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Gays dare to hope at Pride

The hope in the air in Jackson Heights at the Pride Parade was strong Sunday, just days after Gov. David Paterson declared that New York state would recognize gay marriages performed legally in other jurisdictions.

The smiles of the hundreds of marchers seemed brighter, the dancers flashier, the drag queens more fabulous, the onlookers happier as the groups made their way along 37th Avenue between 89th and 75th streets.

A little boy with a mohawk marched alongside the group Brooklyn Pride, who were carrying an enormous rainbow flag. Any time the group stopped, he ran around on and under the colored fabric, grinning in delight.

An all-volunteer cheerleading squad called Cheer New York shook sparkly pompons and performed routines all along the route. Several groups drove trucks carrying enormous speakers playing music to encourage the crowd to shake their groove thing. Immigrant groups, with dancers clad in traditional garb, also marched under banners promoting voting rights or amnesty.

Many Queens elected officials came to Jackson Heights for the festivities, among them City Councilman Hiram Monserrate (D-East Elmhurst), state Assemblywoman Audrey Pheffer (D-Rockaway Beach) and state Sen. Toby Stavisky (D-Flushing).

U.S. Rep. Anthony Weiner (D-Forest Hills), a 2009 mayoral candidate, marched with two staffers, telling chuckling onlookers, "You gotta have a congressman named Weiner at Pride."

Some of the speakers referred to Paterson's decision, announced last week, to recognize marriages of homosexual couples performed in other jurisdictions — California, Massachusetts and Canada — and said it was a step toward legalizing the unions in New York.

"There's nowhere in the city like the borough of Queens. We're here from all over the world and arrived here looking for the promised land of equality and dignity," said the parade's media chairman, Danny Dromm. "I'd like to thank Gov. Paterson for moving that right one step closer."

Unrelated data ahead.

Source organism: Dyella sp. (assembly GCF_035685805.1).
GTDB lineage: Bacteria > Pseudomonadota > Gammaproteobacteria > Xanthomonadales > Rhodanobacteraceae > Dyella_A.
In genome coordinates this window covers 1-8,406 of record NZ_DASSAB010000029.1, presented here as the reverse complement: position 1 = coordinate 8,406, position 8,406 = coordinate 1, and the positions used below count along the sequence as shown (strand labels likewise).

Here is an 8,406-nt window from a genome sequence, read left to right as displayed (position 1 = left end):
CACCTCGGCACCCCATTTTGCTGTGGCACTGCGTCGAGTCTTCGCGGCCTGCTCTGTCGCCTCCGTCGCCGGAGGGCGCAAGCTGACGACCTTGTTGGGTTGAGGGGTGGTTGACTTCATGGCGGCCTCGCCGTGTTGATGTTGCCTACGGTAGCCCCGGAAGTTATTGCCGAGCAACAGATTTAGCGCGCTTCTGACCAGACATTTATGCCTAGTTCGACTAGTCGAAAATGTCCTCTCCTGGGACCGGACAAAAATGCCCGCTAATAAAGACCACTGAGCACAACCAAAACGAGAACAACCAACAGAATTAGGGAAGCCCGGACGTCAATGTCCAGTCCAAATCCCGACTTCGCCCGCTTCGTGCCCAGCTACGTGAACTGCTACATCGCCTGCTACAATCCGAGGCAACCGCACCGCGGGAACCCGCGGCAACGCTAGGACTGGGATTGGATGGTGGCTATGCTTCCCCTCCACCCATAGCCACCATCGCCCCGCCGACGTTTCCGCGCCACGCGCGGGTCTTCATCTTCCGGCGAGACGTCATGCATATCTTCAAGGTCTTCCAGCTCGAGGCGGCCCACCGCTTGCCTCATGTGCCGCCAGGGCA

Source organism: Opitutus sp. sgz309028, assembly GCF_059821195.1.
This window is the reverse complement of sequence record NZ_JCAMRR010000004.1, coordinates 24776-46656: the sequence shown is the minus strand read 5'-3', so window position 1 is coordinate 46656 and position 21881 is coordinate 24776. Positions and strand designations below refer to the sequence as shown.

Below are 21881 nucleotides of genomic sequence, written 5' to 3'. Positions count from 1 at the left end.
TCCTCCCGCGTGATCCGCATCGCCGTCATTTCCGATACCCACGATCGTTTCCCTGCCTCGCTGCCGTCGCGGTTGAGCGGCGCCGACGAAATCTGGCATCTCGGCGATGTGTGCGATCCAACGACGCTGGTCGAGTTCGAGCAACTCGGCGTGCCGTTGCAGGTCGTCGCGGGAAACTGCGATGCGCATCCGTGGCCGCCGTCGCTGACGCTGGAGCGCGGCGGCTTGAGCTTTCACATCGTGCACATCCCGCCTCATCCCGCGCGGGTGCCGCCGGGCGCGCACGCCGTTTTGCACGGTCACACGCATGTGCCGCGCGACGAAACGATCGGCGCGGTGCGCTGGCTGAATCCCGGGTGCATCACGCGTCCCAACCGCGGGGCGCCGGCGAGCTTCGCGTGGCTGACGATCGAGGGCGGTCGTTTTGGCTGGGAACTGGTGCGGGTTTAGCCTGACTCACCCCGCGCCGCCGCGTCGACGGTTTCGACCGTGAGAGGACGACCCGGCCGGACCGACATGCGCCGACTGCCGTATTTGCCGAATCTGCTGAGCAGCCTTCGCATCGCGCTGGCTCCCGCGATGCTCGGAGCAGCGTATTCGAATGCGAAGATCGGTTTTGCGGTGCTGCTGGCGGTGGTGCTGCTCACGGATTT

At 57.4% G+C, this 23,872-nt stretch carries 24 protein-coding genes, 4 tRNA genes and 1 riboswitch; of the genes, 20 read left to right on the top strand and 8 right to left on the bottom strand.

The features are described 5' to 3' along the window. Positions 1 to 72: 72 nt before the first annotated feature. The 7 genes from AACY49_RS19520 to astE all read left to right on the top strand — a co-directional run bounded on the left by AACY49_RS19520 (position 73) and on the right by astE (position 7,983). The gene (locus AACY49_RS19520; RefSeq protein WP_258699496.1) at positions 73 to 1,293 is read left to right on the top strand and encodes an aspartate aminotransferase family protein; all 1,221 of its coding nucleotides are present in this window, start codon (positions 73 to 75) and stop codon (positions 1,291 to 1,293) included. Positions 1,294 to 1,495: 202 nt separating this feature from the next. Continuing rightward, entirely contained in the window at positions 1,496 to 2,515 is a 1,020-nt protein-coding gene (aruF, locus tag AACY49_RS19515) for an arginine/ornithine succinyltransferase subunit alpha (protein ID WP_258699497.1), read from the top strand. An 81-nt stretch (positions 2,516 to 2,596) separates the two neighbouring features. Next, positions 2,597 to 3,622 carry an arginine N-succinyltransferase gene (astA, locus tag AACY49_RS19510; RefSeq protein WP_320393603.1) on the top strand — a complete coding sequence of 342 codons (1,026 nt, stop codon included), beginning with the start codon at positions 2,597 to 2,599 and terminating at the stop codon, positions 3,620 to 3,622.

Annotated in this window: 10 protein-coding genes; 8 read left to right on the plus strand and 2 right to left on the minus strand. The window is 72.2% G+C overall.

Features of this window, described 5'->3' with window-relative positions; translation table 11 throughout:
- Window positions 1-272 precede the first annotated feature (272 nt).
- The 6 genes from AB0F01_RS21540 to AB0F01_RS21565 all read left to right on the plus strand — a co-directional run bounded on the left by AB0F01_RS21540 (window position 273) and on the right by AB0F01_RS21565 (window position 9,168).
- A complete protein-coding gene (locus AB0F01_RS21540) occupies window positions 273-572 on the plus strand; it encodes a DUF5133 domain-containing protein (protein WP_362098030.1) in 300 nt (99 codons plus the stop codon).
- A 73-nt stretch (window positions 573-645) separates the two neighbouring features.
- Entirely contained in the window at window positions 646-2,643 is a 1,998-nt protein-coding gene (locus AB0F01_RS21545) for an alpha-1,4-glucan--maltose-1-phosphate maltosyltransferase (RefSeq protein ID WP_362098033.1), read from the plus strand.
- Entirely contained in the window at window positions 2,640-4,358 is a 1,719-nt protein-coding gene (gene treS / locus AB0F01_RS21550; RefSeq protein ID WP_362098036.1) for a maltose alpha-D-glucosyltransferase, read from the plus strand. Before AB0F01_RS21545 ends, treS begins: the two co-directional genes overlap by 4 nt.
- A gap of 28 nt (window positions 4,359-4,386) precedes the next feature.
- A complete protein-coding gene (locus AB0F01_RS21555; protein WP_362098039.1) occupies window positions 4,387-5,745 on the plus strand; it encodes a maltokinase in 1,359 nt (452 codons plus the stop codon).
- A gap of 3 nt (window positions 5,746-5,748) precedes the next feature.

Queens SAGE (short for Senior Action in a Gay Environment) held an open house all day Sunday, with food and conversation, at their Jackson Heights center, steps away from the thumping music and colorful costumes of the parade route.

"It's a great decision. I'm very happy about it," Queens SAGE Director John Nagel said of Paterson's announcement.

Rob Sinacore, a Staten Islander who joined Queens SAGE eight years ago, was optimistic about the future of gay marriage in New York.

"I think it's very positive. I think it bodes well for New York's possibility of accepting gay marriage." he said. "I know a number of gay couples who've been together 20, 30, 50 years" but cannot marry.

Civil unions between gay couples, legal in New Jersey, are an imperfect alternative, he said. Civil unions are not valid in all states the way marriages are, do not guarantee federal benefits, and the term 'union' is not seen as equal to marriage.

"Even if you have all the papers filled out, it's not the same," Sinacore said.

Reach reporter Alex Christodoulides by e-mail at achristodoulides@timesledger.com or by phone at 718-229-0300, Ext. 155.

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